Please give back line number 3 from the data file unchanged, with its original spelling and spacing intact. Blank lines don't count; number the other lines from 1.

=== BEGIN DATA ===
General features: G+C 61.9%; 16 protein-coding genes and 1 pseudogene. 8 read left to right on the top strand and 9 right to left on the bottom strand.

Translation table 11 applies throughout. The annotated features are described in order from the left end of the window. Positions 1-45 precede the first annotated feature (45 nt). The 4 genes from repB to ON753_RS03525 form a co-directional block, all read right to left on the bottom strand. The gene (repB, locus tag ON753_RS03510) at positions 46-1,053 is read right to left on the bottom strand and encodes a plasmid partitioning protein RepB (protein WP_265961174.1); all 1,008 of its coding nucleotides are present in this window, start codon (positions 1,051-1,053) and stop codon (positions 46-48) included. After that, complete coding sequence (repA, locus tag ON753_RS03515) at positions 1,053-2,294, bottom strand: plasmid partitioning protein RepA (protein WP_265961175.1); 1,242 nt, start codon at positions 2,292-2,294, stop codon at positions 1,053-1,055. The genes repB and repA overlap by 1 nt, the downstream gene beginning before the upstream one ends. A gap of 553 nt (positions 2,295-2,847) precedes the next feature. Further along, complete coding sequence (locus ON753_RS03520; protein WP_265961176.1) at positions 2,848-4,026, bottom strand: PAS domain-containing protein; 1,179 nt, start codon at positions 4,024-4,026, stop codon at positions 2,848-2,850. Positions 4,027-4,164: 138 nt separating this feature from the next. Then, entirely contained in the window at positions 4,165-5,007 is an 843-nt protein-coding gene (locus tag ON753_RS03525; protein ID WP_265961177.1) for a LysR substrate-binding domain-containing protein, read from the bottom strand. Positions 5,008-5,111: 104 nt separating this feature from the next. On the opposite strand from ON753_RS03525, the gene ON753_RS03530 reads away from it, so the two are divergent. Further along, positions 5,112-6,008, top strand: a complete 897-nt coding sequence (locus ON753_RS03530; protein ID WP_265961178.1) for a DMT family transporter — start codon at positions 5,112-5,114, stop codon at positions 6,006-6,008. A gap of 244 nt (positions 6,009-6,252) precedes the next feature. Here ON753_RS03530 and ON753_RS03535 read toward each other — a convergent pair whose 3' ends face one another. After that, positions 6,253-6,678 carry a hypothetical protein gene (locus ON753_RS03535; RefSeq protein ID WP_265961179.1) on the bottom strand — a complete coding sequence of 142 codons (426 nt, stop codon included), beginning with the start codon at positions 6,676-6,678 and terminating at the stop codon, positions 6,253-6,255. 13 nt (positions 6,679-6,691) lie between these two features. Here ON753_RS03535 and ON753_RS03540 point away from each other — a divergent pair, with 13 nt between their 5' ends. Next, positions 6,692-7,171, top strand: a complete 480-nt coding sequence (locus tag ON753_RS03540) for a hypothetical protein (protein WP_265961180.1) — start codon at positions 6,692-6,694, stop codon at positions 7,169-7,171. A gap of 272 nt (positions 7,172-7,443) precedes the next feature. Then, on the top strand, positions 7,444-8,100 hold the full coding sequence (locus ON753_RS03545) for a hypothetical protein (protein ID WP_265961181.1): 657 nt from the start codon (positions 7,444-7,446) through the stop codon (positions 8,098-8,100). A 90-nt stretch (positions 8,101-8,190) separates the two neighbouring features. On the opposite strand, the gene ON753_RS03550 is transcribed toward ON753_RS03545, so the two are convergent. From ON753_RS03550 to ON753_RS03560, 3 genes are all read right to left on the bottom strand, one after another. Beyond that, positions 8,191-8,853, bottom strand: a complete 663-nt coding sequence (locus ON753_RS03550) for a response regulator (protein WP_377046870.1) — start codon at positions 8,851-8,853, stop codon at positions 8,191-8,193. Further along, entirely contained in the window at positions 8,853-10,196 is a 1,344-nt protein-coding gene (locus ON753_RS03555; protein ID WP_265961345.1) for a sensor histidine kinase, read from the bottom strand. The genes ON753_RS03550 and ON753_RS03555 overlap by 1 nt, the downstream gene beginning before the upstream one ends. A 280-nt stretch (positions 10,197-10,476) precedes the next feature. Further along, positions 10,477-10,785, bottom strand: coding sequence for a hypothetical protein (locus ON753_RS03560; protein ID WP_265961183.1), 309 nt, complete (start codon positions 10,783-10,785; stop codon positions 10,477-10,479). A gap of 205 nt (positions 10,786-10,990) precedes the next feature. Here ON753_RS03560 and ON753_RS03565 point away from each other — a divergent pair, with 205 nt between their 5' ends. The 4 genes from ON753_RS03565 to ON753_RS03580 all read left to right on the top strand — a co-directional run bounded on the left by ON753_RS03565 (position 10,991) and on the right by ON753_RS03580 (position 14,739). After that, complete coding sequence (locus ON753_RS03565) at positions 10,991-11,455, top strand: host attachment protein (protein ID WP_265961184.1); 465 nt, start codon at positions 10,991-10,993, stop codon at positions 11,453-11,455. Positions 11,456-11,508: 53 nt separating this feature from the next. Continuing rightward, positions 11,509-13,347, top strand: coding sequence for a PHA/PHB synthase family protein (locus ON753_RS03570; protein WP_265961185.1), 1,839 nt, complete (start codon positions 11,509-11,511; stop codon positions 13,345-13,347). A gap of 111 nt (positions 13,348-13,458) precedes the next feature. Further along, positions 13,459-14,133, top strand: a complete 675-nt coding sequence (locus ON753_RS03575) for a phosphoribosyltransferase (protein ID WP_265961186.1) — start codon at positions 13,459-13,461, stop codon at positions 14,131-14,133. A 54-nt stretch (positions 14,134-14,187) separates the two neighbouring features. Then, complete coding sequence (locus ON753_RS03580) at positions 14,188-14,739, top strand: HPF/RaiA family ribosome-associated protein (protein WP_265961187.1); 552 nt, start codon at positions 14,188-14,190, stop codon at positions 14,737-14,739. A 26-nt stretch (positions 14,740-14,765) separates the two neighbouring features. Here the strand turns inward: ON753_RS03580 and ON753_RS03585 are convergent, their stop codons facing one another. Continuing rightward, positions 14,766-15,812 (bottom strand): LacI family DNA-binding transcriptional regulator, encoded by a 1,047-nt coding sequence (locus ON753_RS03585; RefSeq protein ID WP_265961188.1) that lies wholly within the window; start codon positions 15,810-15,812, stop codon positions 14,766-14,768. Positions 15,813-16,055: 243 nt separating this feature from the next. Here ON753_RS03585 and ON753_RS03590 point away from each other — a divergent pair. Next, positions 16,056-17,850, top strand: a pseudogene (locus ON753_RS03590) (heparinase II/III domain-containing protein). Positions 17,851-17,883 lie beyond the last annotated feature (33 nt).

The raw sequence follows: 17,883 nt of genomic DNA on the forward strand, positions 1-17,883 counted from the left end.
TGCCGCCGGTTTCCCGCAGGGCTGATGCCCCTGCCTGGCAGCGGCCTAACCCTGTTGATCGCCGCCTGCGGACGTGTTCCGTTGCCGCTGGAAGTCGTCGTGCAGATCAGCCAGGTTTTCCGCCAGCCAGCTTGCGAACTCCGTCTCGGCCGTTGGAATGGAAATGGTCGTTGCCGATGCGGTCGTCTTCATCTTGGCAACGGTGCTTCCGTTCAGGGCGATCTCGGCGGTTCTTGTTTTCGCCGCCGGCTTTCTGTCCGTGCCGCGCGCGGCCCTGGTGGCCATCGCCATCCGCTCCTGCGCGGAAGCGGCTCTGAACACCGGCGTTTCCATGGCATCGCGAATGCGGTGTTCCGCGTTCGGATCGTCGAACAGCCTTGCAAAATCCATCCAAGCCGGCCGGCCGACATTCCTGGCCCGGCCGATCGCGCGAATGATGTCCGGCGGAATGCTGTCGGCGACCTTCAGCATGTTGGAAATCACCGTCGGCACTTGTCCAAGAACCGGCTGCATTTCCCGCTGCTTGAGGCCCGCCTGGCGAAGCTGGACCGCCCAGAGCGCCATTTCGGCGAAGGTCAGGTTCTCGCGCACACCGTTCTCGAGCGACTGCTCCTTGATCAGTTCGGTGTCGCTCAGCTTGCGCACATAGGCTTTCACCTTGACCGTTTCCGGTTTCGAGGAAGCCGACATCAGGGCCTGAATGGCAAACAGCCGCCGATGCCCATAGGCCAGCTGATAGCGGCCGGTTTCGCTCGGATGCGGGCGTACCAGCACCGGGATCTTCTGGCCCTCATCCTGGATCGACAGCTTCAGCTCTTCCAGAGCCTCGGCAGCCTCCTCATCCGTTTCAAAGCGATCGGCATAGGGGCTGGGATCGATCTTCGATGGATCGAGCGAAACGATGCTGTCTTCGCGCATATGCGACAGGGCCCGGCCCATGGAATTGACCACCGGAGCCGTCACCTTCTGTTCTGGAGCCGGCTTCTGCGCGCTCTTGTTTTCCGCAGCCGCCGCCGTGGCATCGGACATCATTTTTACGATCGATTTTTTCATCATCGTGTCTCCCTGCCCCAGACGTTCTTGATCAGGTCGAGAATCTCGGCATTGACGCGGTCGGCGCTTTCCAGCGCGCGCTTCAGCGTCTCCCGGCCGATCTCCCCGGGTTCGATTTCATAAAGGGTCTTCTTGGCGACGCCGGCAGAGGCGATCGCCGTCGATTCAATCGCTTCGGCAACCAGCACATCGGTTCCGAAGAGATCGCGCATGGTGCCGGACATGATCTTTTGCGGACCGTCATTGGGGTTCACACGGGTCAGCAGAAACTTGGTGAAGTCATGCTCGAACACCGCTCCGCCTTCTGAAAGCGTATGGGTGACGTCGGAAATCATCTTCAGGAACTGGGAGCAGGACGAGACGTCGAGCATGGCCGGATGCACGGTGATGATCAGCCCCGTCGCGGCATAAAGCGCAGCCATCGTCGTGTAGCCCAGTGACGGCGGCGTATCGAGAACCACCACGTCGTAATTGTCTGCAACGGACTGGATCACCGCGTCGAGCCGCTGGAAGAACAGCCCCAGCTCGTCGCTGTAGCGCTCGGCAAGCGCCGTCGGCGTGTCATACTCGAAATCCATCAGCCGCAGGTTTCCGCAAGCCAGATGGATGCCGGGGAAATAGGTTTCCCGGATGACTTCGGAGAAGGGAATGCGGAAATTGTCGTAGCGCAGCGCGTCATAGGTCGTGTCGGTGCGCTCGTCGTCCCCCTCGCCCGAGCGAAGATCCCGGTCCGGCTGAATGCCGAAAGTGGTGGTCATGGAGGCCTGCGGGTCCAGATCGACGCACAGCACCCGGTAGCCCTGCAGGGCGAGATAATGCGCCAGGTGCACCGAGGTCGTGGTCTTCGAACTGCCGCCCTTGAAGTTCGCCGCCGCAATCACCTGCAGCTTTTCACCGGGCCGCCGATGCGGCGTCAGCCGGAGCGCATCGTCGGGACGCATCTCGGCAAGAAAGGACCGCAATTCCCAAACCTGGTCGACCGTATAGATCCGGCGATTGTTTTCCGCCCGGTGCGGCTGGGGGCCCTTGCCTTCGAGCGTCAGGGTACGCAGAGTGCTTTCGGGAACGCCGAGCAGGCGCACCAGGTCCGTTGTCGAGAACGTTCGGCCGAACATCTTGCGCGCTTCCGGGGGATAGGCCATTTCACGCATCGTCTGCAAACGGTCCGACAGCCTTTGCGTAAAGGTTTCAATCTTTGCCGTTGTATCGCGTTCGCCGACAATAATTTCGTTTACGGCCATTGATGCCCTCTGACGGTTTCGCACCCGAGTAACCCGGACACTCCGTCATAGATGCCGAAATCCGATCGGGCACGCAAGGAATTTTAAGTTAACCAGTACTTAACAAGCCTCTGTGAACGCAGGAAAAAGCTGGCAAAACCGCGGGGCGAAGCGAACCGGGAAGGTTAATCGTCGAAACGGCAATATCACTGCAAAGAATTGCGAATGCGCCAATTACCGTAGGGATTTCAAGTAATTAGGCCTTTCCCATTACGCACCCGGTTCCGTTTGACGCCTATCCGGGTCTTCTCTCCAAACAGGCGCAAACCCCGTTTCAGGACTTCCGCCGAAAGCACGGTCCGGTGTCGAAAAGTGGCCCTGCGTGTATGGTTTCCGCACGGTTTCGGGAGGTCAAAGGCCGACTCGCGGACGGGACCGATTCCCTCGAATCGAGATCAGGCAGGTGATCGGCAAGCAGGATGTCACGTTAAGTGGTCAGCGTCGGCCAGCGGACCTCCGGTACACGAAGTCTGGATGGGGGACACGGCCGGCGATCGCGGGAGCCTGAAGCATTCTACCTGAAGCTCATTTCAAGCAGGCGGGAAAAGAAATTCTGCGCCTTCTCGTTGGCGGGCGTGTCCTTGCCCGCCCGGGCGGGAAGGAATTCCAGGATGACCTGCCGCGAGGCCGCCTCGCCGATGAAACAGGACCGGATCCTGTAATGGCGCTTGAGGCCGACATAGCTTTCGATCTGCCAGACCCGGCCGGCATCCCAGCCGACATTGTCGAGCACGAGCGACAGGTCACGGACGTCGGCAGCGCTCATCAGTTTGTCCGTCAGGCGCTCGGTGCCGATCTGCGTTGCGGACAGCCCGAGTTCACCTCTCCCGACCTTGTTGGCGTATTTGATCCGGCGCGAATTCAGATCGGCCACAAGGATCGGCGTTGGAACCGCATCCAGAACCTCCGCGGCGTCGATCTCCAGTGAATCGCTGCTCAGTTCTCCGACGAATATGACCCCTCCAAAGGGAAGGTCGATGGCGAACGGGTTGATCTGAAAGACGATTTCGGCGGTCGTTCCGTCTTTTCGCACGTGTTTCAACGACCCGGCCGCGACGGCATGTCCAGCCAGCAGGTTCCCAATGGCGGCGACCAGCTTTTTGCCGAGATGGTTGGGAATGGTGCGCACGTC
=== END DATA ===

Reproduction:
The raw sequence follows: 17,883 nt of genomic DNA on the forward strand, positions 1-17,883 counted from the left end.